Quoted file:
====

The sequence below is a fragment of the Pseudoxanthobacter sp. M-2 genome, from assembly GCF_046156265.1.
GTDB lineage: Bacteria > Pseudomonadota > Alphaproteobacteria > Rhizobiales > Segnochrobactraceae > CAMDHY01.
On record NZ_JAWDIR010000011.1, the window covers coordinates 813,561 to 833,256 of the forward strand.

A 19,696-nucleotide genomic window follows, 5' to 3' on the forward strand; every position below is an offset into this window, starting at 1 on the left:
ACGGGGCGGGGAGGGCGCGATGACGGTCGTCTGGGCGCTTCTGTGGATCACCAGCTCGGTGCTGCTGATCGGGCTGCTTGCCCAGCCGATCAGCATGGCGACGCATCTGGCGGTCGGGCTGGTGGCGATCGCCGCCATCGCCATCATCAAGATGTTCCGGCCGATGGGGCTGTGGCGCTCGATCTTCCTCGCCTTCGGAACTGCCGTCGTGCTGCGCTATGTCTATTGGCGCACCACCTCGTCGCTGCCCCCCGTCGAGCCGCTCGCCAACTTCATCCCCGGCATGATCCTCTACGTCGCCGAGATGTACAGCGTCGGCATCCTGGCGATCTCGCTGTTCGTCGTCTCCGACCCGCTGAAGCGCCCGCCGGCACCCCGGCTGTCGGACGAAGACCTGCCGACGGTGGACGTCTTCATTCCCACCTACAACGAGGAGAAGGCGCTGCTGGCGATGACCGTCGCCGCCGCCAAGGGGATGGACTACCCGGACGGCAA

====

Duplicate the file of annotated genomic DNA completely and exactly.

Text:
The sequence below is a fragment of the Pseudoxanthobacter sp. M-2 genome, from assembly GCF_046156265.1.
GTDB lineage: Bacteria > Pseudomonadota > Alphaproteobacteria > Rhizobiales > Segnochrobactraceae > CAMDHY01.
On record NZ_JAWDIR010000011.1, the window covers coordinates 813,561 to 833,256 of the forward strand.

A 19,696-nucleotide genomic window follows, 5' to 3' on the forward strand; every position below is an offset into this window, starting at 1 on the left:
ACGGGGCGGGGAGGGCGCGATGACGGTCGTCTGGGCGCTTCTGTGGATCACCAGCTCGGTGCTGCTGATCGGGCTGCTTGCCCAGCCGATCAGCATGGCGACGCATCTGGCGGTCGGGCTGGTGGCGATCGCCGCCATCGCCATCATCAAGATGTTCCGGCCGATGGGGCTGTGGCGCTCGATCTTCCTCGCCTTCGGAACTGCCGTCGTGCTGCGCTATGTCTATTGGCGCACCACCTCGTCGCTGCCCCCCGTCGAGCCGCTCGCCAACTTCATCCCCGGCATGATCCTCTACGTCGCCGAGATGTACAGCGTCGGCATCCTGGCGATCTCGCTGTTCGTCGTCTCCGACCCGCTGAAGCGCCCGCCGGCACCCCGGCTGTCGGACGAAGACCTGCCGACGGTGGACGTCTTCATTCCCACCTACAACGAGGAGAAGGCGCTGCTGGCGATGACCGTCGCCGCCGCCAAGGGGATGGACTACCCGGACGGCAA